I’m attending the Projection Summit conference today.  It’s a yearly gathering of the projection-based display community that precedes Infocomm.  The event has grown substantially and is better attended than the last few years, which is a good indicator of the health of the market.  However,  so far the advances being discussed seem incremental at best.  In the first hour of the conference, I’ve heard the same concept paraphrased at least four times: that despite the general impression that projection technology is stagnant, there are a lot of interesting advances to discuss. Thou Protesteth Too Much.

Most of the focus is on obvious next steps for projection display:

1) Better light sources (i.e. laser illumination) for longer life, which I touched on in my post earlier today
2) Brighter projectors using coupled light paths and multiple (potentially hybrid) light sources
3) Framerate beyond 24fps for cinema (more on this later)

Hmm…not too revolutionary. I don’t want to give the impression I’m “Bah, Humbug!” about the industry I work in.  It’s quite the opposite actually. The disconnect between what people want to experience with media, and the ability to deliver immersive, beautiful, high-fidelity video at lower cost could be an exciting opportunity. Historically, when the gap between demand and reality gets this large, technologies emerge that allow us to jump the gap.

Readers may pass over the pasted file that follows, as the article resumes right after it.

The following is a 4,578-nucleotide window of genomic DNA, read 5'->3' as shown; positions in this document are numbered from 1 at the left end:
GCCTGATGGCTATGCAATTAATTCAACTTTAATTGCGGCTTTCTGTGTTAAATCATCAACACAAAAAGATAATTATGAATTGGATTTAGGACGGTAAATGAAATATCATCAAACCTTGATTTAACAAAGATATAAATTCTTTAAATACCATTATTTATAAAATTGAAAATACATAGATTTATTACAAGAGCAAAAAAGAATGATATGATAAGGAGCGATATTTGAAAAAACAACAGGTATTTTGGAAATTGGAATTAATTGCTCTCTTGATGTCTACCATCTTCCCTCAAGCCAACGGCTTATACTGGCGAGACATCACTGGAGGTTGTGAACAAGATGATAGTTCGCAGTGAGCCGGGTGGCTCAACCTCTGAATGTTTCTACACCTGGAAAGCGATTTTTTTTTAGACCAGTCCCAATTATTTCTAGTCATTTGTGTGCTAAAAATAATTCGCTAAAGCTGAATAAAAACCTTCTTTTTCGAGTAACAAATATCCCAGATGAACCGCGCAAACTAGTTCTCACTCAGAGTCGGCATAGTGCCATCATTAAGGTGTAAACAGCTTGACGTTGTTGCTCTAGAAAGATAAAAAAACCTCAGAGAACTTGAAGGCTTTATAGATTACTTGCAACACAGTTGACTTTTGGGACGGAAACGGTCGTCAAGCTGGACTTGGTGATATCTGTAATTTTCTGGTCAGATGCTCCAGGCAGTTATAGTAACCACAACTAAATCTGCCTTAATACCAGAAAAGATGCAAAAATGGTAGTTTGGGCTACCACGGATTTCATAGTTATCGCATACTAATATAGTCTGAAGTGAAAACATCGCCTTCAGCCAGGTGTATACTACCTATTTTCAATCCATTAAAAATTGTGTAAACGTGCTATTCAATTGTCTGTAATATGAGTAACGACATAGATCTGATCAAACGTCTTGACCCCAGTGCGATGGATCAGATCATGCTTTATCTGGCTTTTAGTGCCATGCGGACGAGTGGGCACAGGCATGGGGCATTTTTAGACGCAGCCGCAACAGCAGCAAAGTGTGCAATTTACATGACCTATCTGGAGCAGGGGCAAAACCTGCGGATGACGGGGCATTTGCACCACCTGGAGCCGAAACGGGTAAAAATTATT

I’d like to think that somewhere in the room with me today is the Thomas Edison (inventor of the projector) of today who is unsatisfied with incremental advances.  I’ll keep listening carefully at the event here (as well as the rest of InfoComm this week) and report on what I find.

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About Christopher Jaynes

Jaynes received his doctoral degree at the University of Massachusetts, Amherst where he worked on camera calibration and aerial image interpretation technologies now in use by the federal government. Jaynes received his BS degree with honors from the School of Computer Science at the University of Utah. In 2004, he founded Mersive and today serves as the company's Chief Technology Officer. Prior to Mersive, Jaynes founded the Metaverse Lab at the University of Kentucky, recognized as one of the leading laboratories for computer vision and interactive media and dedicated to research related to video surveillance, human-computer interaction, and display technologies.

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